New AVGAS standard ....
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New AVGAS standard ....

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    Default New AVGAS standard ....

    The FAA has approved a new AVGAS standard for use for aircraft engines that currently use 100LL.
    The new specification, called 100VLL (Very Low Lead) contains 19% less lead than the current specification.
    It has determined that grade 100VLL meets all the performance requirements of grades 80, 91, 100, and 100LL and will perform identically in existing engines (aircraft). The color of VLL will be blue, and identical to 100LL.
    Information taken from Nov. 2011 Business and Commercial Aviation, page 22.
    Politics and EPA, of course.

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    Senior Member Enen's Avatar
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    I wonder if Alexi or one of the other engine builders will chime in on this. Will this affect use in a performance marine engine?

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    Quote Originally Posted by Enen View Post
    I wonder if Alexi or one of the other engine builders will chime in on this. Will this affect use in a performance marine engine?



    Doubt that it will.


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    Quote Originally Posted by rotorrider View Post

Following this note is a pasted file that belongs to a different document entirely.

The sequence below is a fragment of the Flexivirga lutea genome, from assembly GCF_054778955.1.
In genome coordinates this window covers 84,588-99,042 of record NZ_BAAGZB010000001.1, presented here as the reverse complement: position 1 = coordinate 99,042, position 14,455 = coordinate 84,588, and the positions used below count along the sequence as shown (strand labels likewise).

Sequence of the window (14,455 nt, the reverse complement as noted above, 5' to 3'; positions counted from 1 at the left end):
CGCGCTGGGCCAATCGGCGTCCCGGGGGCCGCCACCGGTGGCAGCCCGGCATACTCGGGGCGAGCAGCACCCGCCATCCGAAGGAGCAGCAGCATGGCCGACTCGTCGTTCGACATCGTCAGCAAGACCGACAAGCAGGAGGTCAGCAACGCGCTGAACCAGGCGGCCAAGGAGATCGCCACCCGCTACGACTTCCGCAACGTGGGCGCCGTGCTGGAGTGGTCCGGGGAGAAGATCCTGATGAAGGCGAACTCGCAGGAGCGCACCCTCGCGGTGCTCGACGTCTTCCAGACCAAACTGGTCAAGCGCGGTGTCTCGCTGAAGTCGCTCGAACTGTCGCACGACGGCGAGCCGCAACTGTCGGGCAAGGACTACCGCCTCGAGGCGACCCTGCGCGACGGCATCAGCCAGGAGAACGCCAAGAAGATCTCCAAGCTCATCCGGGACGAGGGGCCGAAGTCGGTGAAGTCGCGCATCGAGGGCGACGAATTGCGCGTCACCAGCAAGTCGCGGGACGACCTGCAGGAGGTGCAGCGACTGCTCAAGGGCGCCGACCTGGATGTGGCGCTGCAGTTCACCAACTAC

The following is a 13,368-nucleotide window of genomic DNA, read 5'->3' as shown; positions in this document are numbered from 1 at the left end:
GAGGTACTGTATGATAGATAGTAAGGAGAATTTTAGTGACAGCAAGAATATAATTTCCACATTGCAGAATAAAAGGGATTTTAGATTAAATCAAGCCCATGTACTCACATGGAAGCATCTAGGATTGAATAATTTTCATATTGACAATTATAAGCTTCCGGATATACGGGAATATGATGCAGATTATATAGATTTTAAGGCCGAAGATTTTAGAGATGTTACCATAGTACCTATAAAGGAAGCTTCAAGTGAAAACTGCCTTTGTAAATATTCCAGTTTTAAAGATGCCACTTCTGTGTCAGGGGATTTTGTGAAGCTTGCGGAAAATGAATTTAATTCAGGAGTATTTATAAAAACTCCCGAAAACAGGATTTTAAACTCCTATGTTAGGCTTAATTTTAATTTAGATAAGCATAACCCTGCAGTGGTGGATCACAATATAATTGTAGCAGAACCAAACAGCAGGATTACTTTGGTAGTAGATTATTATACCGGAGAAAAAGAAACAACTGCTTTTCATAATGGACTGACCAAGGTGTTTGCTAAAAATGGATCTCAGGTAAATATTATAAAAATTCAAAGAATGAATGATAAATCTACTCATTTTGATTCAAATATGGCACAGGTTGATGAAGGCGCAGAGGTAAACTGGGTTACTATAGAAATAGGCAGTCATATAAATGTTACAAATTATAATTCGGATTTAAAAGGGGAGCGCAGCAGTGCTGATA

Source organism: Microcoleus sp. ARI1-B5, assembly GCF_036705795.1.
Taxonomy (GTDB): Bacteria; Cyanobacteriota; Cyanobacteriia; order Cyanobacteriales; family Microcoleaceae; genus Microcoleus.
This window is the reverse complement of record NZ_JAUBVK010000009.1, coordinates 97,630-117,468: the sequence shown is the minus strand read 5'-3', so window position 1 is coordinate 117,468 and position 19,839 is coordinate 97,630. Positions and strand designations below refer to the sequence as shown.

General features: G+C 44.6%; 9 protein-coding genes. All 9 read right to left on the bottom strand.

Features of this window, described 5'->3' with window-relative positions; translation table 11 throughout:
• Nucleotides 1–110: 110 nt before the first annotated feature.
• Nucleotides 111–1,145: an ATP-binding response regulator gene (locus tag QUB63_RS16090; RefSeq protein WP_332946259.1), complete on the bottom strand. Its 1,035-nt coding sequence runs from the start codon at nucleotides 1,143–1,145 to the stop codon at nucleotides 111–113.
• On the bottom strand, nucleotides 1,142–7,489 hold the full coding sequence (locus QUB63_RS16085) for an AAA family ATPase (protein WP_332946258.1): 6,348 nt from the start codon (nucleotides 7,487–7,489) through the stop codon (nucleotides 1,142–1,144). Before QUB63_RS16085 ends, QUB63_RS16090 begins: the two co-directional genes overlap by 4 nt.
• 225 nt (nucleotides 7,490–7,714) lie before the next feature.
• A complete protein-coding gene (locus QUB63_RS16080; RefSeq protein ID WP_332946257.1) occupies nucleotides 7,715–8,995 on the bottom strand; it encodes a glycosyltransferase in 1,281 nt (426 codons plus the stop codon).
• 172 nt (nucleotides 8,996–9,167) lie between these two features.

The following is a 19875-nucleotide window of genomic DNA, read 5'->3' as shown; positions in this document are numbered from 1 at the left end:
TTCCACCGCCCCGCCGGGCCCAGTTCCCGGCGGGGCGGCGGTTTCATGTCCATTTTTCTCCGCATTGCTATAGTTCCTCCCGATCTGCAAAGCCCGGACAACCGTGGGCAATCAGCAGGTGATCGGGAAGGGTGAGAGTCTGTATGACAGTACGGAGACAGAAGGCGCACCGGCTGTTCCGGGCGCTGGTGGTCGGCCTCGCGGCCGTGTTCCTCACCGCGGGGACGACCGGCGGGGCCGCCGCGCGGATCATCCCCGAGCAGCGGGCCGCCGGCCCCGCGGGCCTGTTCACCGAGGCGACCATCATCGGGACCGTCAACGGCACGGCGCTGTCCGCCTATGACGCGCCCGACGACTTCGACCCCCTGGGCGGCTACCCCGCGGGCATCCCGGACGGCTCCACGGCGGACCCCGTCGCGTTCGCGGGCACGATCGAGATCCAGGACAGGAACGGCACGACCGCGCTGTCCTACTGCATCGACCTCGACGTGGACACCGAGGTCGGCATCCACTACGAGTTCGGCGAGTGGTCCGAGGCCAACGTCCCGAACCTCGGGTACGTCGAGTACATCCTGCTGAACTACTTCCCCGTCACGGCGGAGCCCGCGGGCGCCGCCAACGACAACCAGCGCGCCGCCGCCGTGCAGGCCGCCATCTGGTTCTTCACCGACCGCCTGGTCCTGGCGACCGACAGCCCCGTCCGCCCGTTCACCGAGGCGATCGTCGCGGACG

The FAA has approved a new AVGAS standard for use for aircraft engines that currently use 100LL.
    The new specification, called 100VLL (Very Low Lead) contains 19% less lead than the current specification.
    It has determined that grade 100VLL meets all the performance requirements of grades 80, 91, 100, and 100LL and will perform identically in existing engines (aircraft). The color of VLL will be blue, and identical to 100LL.
    Information taken from Nov. 2011 Business and Commercial Aviation, page 22.
    Politics and EPA, of course.
    Oh hell yes! This is outstanding (read: fucking bad-ass) news, and here's why:

    For almost 10 years (or more) people have been pushing hard to eliminate 100LL altogether and force small piston-engine aircraft into using the newer aviation 87 MoGas which is a 100% unleaded fuel. And year after year, the 100LL hangs on by a thread--being allowed for a little while longer--as the push to 87 MoGas is continued.

    The primary argument against the move to 87 MoGas is that there is still an overbundance of aircraft out there that must run on 100LL. That is to say, they need the leaded fuel in order to keep the engines alive while they are up in the sky. Most recently, it was being recommended for those particular aircraft to run 87 MoGas with occassional fill-ups of 100LL (approx. every 25 hours of run time) so as to keep the valve seats lubricated, etc. Perhaps that recommendation has only underscored the actual need for the 100LL.